It's not hard to get behind a group that calls itself Protect Our Winters. Maybe snowbirds and Mayor Bloomberg would disagree, but in general, beautiful mountains covered in pristine snow is an image that has universal appeal. And we all remember those polar bears falling off of crumbling glaciers; who wouldn't want to stop that?
At a recent press event at the outdoors outfitter Patagonia, the Protect Our Winters group, spearheaded by snowboarder extraordinaire Jeremy Jones, kicked off the non-profit's new partnership with the Argentine vintner Alamos Wines.
With a famed athlete like Jones in the lead, backed by brands The North Face, Quiksilver and Vans and with Board Members from Aspen and Grand Targhee, the envirnmental group aims to bring awareness of how climate change is adversely affecting winter sports.
Joining them, glass in hand, Alamos served wines from the Mendoza region which relies on climate for their harvest.
After welcoming guests, the articulate, handsome Jones talked about the organization and its goals. He showed clips from recent films that highlighted just how beautiful winter can be. The first clip of astonishing snowboarding footage was produced by POW sponsor Teton Gravity Research; it was from "Jeremy Jones' Deeper" done about two years ago, followed by a teaser for a Japan project called "Further" to be released soon.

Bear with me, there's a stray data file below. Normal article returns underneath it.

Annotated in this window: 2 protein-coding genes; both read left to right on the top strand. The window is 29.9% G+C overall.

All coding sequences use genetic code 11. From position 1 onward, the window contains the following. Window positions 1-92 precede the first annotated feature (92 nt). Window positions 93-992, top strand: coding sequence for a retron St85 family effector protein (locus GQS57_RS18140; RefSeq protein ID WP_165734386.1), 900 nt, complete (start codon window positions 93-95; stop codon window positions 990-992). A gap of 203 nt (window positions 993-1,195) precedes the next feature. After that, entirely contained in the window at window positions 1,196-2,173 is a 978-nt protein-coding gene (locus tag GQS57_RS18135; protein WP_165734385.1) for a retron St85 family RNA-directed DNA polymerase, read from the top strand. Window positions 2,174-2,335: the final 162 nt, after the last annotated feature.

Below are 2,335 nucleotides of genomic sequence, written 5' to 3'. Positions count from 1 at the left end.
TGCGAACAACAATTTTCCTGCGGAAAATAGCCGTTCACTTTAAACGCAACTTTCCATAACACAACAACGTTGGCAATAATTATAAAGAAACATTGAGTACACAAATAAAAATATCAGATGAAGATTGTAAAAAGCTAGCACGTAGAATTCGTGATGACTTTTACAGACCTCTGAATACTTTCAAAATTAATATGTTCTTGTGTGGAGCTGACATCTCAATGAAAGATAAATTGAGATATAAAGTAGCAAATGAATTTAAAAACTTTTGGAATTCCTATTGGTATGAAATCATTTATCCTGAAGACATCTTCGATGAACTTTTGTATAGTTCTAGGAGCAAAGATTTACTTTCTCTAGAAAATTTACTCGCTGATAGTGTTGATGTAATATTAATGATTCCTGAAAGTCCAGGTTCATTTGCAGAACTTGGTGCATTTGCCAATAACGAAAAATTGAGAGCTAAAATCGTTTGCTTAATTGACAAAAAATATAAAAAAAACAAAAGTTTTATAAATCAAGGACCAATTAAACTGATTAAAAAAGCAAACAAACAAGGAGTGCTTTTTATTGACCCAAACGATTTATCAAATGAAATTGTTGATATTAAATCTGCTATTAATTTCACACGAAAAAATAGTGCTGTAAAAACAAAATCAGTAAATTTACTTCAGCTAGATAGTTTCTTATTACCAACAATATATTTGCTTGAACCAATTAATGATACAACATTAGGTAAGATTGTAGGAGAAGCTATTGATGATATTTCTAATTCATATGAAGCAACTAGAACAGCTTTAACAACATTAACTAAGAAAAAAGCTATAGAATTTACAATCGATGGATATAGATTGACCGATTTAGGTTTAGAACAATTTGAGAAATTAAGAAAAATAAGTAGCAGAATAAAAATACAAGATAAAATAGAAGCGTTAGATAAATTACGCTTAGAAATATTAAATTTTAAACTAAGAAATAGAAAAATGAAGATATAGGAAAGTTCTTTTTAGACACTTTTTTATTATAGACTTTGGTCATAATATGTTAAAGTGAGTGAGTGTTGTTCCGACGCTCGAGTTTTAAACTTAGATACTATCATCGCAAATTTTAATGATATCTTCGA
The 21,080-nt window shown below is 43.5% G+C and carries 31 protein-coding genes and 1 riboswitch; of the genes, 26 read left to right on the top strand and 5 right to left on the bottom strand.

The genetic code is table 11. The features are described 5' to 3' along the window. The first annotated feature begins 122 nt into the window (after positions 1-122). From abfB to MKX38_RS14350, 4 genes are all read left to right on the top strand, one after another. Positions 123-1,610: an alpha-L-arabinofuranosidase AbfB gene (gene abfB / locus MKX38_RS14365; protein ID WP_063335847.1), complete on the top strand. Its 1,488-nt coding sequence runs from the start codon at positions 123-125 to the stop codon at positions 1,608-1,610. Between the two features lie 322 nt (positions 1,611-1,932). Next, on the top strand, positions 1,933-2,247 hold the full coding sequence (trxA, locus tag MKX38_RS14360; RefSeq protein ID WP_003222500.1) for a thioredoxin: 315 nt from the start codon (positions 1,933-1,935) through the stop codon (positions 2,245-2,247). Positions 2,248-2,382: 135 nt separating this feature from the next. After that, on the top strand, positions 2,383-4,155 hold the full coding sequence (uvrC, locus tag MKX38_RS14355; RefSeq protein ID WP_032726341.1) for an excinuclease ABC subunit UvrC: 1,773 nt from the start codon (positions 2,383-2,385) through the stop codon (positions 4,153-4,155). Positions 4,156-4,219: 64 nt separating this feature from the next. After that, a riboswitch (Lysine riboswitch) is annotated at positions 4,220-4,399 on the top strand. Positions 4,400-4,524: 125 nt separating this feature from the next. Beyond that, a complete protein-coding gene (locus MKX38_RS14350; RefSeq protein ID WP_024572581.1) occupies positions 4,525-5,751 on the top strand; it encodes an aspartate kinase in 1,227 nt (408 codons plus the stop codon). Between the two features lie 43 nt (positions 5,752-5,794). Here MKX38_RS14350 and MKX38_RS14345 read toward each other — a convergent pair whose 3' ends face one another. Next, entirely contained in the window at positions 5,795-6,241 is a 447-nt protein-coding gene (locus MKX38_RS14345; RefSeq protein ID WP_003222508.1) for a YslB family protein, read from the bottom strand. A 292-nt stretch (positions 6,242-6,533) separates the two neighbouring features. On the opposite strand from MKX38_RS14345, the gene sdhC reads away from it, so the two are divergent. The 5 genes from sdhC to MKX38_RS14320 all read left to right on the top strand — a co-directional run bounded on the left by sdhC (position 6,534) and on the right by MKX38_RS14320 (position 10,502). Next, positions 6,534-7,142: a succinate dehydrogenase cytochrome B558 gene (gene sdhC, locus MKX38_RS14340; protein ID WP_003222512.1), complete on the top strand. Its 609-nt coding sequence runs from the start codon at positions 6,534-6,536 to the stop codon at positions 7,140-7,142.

Fortunately for all moms of young riders, in each clip Jones and his partners stress the importance of safety while practicing extreme sports (many of the athletes, including Jones, wear air bags when doing big mountain descents). They promote the environment by their respect for it. POW has designed an education program called Cool Athletes/Hot Planet which pairs its famous pro snow sports athletes with educators from Alliance for Climate Education (ACE), the national leader in high school climate education, to deliver an award-winning multimedia assembly on climate science and solutions.
Another project POW runs is Coal Kills Snow to reduce the impact of coal mining on mountain regions. When not working to promote his own winter webisodes and feature films, Jones has been lobbying on Capitol Hill in defense of the EPA.
This year, Jones, the organization's founder, is also focused on Jones Snowboards, which will be designing new split boards for women. He calls them the "Mrs. Jones" snowboard.
So where does he like to travel to snowboard? Jones says he prefers coastal mountain regions because they are safer than inland areas such as Colorado. That means he's interested in trying the terrain in Georgia, the former USSR republic, as well as his backyard range in The Sierras. And he loves the groomers at Stowe in Vermont.
When asked to name his favorite mountains to ride, Jones cited Jackson Hole in Wyoming, Las Leñas in Argentina (the region the delicious Alamos Wines are from) and almost any mountain in Europe, though he prefers the small local ones. We hope you have your winter vacations all planned out.
For more information about how climate change is affecting mountain communities, and what you can do with Jeremy Jones to reverse the damage, check in on Protect Our Winters and become a POW member.
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